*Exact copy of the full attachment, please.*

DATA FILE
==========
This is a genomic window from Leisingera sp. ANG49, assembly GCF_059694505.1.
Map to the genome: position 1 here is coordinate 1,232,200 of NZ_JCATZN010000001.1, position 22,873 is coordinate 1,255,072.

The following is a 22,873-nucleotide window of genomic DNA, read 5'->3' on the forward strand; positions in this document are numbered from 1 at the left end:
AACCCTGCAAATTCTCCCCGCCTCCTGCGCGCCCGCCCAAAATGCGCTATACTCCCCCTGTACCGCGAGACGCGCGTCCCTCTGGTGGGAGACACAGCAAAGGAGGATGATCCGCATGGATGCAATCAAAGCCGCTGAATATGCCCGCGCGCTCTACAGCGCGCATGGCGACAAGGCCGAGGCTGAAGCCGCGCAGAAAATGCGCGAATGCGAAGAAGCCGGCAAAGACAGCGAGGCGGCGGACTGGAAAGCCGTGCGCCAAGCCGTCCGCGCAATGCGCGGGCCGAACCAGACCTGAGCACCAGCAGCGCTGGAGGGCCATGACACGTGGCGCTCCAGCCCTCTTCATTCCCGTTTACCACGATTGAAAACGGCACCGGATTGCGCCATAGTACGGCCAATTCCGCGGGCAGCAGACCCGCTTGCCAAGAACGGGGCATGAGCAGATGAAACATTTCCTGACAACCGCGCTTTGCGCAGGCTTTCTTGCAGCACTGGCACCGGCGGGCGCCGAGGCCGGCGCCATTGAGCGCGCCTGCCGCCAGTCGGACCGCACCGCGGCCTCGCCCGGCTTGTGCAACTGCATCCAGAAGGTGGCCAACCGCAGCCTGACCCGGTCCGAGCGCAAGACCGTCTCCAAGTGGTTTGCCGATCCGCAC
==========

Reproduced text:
This is a genomic window from Leisingera sp. ANG49, assembly GCF_059694505.1.
Map to the genome: position 1 here is coordinate 1,232,200 of NZ_JCATZN010000001.1, position 22,873 is coordinate 1,255,072.

The following is a 22,873-nucleotide window of genomic DNA, read 5'->3' on the forward strand; positions in this document are numbered from 1 at the left end:
AACCCTGCAAATTCTCCCCGCCTCCTGCGCGCCCGCCCAAAATGCGCTATACTCCCCCTGTACCGCGAGACGCGCGTCCCTCTGGTGGGAGACACAGCAAAGGAGGATGATCCGCATGGATGCAATCAAAGCCGCTGAATATGCCCGCGCGCTCTACAGCGCGCATGGCGACAAGGCCGAGGCTGAAGCCGCGCAGAAAATGCGCGAATGCGAAGAAGCCGGCAAAGACAGCGAGGCGGCGGACTGGAAAGCCGTGCGCCAAGCCGTCCGCGCAATGCGCGGGCCGAACCAGACCTGAGCACCAGCAGCGCTGGAGGGCCATGACACGTGGCGCTCCAGCCCTCTTCATTCCCGTTTACCACGATTGAAAACGGCACCGGATTGCGCCATAGTACGGCCAATTCCGCGGGCAGCAGACCCGCTTGCCAAGAACGGGGCATGAGCAGATGAAACATTTCCTGACAACCGCGCTTTGCGCAGGCTTTCTTGCAGCACTGGCACCGGCGGGCGCCGAGGCCGGCGCCATTGAGCGCGCCTGCCGCCAGTCGGACCGCACCGCGGCCTCGCCCGGCTTGTGCAACTGCATCCAGAAGGTGGCCAACCGCAGCCTGACCCGGTCCGAGCGCAAGACCGTCTCCAAGTGGTTTGCCGATCCGCAC